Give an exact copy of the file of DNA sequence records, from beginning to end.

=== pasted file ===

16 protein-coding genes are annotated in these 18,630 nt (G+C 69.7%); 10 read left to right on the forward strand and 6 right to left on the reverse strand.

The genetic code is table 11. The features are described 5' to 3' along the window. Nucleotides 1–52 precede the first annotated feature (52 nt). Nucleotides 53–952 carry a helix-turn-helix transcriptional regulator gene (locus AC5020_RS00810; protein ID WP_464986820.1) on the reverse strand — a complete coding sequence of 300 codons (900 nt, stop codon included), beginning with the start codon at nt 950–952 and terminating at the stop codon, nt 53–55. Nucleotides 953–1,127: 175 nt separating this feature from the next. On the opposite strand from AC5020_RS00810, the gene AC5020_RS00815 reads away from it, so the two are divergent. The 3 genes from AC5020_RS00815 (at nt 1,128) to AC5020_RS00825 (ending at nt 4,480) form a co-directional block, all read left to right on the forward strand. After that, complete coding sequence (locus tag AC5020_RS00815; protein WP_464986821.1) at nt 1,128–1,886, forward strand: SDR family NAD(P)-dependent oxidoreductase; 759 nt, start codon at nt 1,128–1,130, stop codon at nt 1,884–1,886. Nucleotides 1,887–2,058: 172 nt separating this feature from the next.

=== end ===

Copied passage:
16 protein-coding genes are annotated in these 18,630 nt (G+C 69.7%); 10 read left to right on the forward strand and 6 right to left on the reverse strand.

The genetic code is table 11. The features are described 5' to 3' along the window. Nucleotides 1–52 precede the first annotated feature (52 nt). Nucleotides 53–952 carry a helix-turn-helix transcriptional regulator gene (locus AC5020_RS00810; protein ID WP_464986820.1) on the reverse strand — a complete coding sequence of 300 codons (900 nt, stop codon included), beginning with the start codon at nt 950–952 and terminating at the stop codon, nt 53–55. Nucleotides 953–1,127: 175 nt separating this feature from the next. On the opposite strand from AC5020_RS00810, the gene AC5020_RS00815 reads away from it, so the two are divergent. The 3 genes from AC5020_RS00815 (at nt 1,128) to AC5020_RS00825 (ending at nt 4,480) form a co-directional block, all read left to right on the forward strand. After that, complete coding sequence (locus tag AC5020_RS00815; protein WP_464986821.1) at nt 1,128–1,886, forward strand: SDR family NAD(P)-dependent oxidoreductase; 759 nt, start codon at nt 1,128–1,130, stop codon at nt 1,884–1,886. Nucleotides 1,887–2,058: 172 nt separating this feature from the next.